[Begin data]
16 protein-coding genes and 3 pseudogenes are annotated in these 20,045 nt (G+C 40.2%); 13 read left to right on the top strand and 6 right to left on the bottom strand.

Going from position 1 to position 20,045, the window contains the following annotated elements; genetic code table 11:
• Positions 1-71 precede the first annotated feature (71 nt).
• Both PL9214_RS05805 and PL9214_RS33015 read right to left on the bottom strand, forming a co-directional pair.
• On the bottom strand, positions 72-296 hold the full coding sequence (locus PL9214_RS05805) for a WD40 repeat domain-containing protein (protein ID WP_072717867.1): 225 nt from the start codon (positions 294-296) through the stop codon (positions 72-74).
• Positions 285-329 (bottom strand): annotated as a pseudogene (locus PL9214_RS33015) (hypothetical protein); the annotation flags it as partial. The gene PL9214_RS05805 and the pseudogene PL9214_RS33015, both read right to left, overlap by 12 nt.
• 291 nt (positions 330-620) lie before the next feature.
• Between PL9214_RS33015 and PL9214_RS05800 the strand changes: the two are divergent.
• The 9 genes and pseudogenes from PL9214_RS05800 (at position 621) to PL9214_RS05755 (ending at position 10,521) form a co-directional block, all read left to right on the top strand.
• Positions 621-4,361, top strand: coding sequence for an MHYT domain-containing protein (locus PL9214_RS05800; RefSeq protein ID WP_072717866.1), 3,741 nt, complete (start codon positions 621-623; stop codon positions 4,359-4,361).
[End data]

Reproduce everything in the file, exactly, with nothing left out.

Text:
16 protein-coding genes and 3 pseudogenes are annotated in these 20,045 nt (G+C 40.2%); 13 read left to right on the top strand and 6 right to left on the bottom strand.

Going from position 1 to position 20,045, the window contains the following annotated elements; genetic code table 11:
• Positions 1-71 precede the first annotated feature (71 nt).
• Both PL9214_RS05805 and PL9214_RS33015 read right to left on the bottom strand, forming a co-directional pair.
• On the bottom strand, positions 72-296 hold the full coding sequence (locus PL9214_RS05805) for a WD40 repeat domain-containing protein (protein ID WP_072717867.1): 225 nt from the start codon (positions 294-296) through the stop codon (positions 72-74).
• Positions 285-329 (bottom strand): annotated as a pseudogene (locus PL9214_RS33015) (hypothetical protein); the annotation flags it as partial. The gene PL9214_RS05805 and the pseudogene PL9214_RS33015, both read right to left, overlap by 12 nt.
• 291 nt (positions 330-620) lie before the next feature.
• Between PL9214_RS33015 and PL9214_RS05800 the strand changes: the two are divergent.
• The 9 genes and pseudogenes from PL9214_RS05800 (at position 621) to PL9214_RS05755 (ending at position 10,521) form a co-directional block, all read left to right on the top strand.
• Positions 621-4,361, top strand: coding sequence for an MHYT domain-containing protein (locus PL9214_RS05800; RefSeq protein ID WP_072717866.1), 3,741 nt, complete (start codon positions 621-623; stop codon positions 4,359-4,361).